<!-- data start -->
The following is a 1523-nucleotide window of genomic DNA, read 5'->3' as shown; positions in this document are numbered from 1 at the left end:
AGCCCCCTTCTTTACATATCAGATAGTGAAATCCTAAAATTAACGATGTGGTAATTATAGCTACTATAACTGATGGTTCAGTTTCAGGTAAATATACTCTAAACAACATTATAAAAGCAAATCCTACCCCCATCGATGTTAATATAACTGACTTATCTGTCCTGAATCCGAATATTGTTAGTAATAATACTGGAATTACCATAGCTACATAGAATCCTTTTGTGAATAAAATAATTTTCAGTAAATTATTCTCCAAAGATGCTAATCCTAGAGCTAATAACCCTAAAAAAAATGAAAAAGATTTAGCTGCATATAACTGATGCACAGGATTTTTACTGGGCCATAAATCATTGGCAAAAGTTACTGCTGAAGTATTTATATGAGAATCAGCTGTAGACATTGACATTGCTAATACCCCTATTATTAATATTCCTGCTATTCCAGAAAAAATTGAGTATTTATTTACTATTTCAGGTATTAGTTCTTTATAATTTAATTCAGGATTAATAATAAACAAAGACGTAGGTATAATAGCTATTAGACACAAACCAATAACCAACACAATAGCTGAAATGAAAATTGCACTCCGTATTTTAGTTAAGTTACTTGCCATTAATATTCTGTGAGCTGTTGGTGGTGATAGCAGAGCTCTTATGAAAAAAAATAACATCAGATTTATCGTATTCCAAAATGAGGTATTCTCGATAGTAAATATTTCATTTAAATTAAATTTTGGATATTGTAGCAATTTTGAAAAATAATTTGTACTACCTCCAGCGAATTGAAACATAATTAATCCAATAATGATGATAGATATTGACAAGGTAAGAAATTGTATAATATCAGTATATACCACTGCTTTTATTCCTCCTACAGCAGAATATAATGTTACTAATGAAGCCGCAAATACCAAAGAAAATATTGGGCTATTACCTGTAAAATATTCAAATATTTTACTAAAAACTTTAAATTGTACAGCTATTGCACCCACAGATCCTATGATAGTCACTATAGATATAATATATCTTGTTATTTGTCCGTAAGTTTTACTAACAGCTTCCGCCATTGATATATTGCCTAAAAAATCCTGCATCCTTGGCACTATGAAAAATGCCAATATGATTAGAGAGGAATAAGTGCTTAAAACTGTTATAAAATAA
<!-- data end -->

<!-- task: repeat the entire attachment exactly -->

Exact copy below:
The following is a 1523-nucleotide window of genomic DNA, read 5'->3' as shown; positions in this document are numbered from 1 at the left end:
AGCCCCCTTCTTTACATATCAGATAGTGAAATCCTAAAATTAACGATGTGGTAATTATAGCTACTATAACTGATGGTTCAGTTTCAGGTAAATATACTCTAAACAACATTATAAAAGCAAATCCTACCCCCATCGATGTTAATATAACTGACTTATCTGTCCTGAATCCGAATATTGTTAGTAATAATACTGGAATTACCATAGCTACATAGAATCCTTTTGTGAATAAAATAATTTTCAGTAAATTATTCTCCAAAGATGCTAATCCTAGAGCTAATAACCCTAAAAAAAATGAAAAAGATTTAGCTGCATATAACTGATGCACAGGATTTTTACTGGGCCATAAATCATTGGCAAAAGTTACTGCTGAAGTATTTATATGAGAATCAGCTGTAGACATTGACATTGCTAATACCCCTATTATTAATATTCCTGCTATTCCAGAAAAAATTGAGTATTTATTTACTATTTCAGGTATTAGTTCTTTATAATTTAATTCAGGATTAATAATAAACAAAGACGTAGGTATAATAGCTATTAGACACAAACCAATAACCAACACAATAGCTGAAATGAAAATTGCACTCCGTATTTTAGTTAAGTTACTTGCCATTAATATTCTGTGAGCTGTTGGTGGTGATAGCAGAGCTCTTATGAAAAAAAATAACATCAGATTTATCGTATTCCAAAATGAGGTATTCTCGATAGTAAATATTTCATTTAAATTAAATTTTGGATATTGTAGCAATTTTGAAAAATAATTTGTACTACCTCCAGCGAATTGAAACATAATTAATCCAATAATGATGATAGATATTGACAAGGTAAGAAATTGTATAATATCAGTATATACCACTGCTTTTATTCCTCCTACAGCAGAATATAATGTTACTAATGAAGCCGCAAATACCAAAGAAAATATTGGGCTATTACCTGTAAAATATTCAAATATTTTACTAAAAACTTTAAATTGTACAGCTATTGCACCCACAGATCCTATGATAGTCACTATAGATATAATATATCTTGTTATTTGTCCGTAAGTTTTACTAACAGCTTCCGCCATTGATATATTGCCTAAAAAATCCTGCATCCTTGGCACTATGAAAAATGCCAATATGATTAGAGAGGAATAAGTGCTTAAAACTGTTATAAAATAA